Maduro has run Venezuela since 2013. He inherited the presidency following the death of Hugo Chávez in 2013, and led the country into the most virulent political crisis in its history.
He assumed office with 57 percent of the vote, and was backed by his boss, the late Hugo Chávez, who was the original inspiration for the late socialist president.
Venezuela is embroiled in the worst economic crisis in its history, with millions facing shortages of food and medicines.
Maduro has overseen the country’s descent into a classic oil-backed autocracy. He won reelection in May in a election boycotted by the opposition and said by some international observers to be marred by irregularities.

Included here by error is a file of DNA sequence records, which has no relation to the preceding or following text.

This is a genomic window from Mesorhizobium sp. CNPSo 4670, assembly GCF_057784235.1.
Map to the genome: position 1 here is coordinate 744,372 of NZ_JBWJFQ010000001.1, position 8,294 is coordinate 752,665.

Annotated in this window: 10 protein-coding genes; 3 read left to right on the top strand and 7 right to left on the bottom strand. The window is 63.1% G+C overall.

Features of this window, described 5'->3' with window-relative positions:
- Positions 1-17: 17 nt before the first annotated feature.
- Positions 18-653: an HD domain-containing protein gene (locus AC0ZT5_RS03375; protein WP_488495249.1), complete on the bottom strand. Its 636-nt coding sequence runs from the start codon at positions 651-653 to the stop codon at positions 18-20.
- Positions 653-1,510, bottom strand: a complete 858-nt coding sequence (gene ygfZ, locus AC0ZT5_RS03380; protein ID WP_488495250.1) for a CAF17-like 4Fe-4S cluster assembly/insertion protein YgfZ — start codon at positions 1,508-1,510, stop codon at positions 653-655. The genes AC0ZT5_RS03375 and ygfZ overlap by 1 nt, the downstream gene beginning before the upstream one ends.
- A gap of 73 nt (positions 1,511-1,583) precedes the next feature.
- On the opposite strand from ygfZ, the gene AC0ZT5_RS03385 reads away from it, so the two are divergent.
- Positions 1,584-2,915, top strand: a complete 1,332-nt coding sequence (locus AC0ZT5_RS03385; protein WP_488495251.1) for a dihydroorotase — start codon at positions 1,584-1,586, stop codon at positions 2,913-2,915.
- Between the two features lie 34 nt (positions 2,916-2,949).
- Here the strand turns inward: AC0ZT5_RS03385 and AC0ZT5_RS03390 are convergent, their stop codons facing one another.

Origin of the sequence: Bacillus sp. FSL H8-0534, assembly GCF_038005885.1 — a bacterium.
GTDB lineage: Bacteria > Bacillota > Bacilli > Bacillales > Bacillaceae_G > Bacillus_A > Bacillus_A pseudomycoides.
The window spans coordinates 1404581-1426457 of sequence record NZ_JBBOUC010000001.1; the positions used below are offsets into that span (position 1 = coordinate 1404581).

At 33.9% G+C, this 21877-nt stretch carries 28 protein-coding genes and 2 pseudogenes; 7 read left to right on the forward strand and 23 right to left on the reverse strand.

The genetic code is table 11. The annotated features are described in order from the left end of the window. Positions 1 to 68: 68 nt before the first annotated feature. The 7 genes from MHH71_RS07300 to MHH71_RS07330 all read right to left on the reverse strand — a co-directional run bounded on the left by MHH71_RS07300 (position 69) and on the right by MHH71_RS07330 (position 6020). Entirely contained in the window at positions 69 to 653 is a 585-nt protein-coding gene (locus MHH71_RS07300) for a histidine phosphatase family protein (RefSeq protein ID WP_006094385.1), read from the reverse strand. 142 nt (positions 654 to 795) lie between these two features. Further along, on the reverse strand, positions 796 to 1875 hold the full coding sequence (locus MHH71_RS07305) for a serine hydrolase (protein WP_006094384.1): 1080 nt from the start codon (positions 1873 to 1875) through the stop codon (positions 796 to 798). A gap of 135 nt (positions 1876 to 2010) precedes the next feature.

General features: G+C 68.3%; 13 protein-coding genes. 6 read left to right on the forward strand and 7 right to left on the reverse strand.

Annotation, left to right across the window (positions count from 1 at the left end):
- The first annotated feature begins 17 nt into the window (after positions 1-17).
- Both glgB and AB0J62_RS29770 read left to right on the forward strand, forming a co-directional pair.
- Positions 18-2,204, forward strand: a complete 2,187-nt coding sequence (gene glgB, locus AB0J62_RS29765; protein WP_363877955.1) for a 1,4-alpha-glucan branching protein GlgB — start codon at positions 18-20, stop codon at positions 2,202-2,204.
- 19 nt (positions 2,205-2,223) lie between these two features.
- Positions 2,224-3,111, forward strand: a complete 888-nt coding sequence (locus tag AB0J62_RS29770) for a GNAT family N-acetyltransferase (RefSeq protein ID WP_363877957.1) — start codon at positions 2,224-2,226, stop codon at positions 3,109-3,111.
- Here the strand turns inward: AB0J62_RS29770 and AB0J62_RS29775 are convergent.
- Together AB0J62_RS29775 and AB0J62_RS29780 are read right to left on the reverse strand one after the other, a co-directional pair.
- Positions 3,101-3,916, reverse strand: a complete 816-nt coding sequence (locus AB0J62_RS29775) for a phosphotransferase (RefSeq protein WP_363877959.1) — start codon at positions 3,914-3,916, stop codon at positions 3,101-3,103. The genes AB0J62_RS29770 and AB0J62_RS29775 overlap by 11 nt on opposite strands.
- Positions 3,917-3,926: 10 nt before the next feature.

The director of the respected South American-based regional bank Banco Nacional de Inversiones, Héctor Marchena, said in April that Venezuela is “probably the most imprudent country” in Latin America.
“As for Maduro himself, the ball is in his court,” Marchena said. “He will have to come up with some kind of path and decide how to politically exit the crisis we are going through.”
Following the Supreme Court’s December ruling annulling the 2017 results of a presidential election, the country held another vote on May 20, in which Maduro was re-elected by a landslide.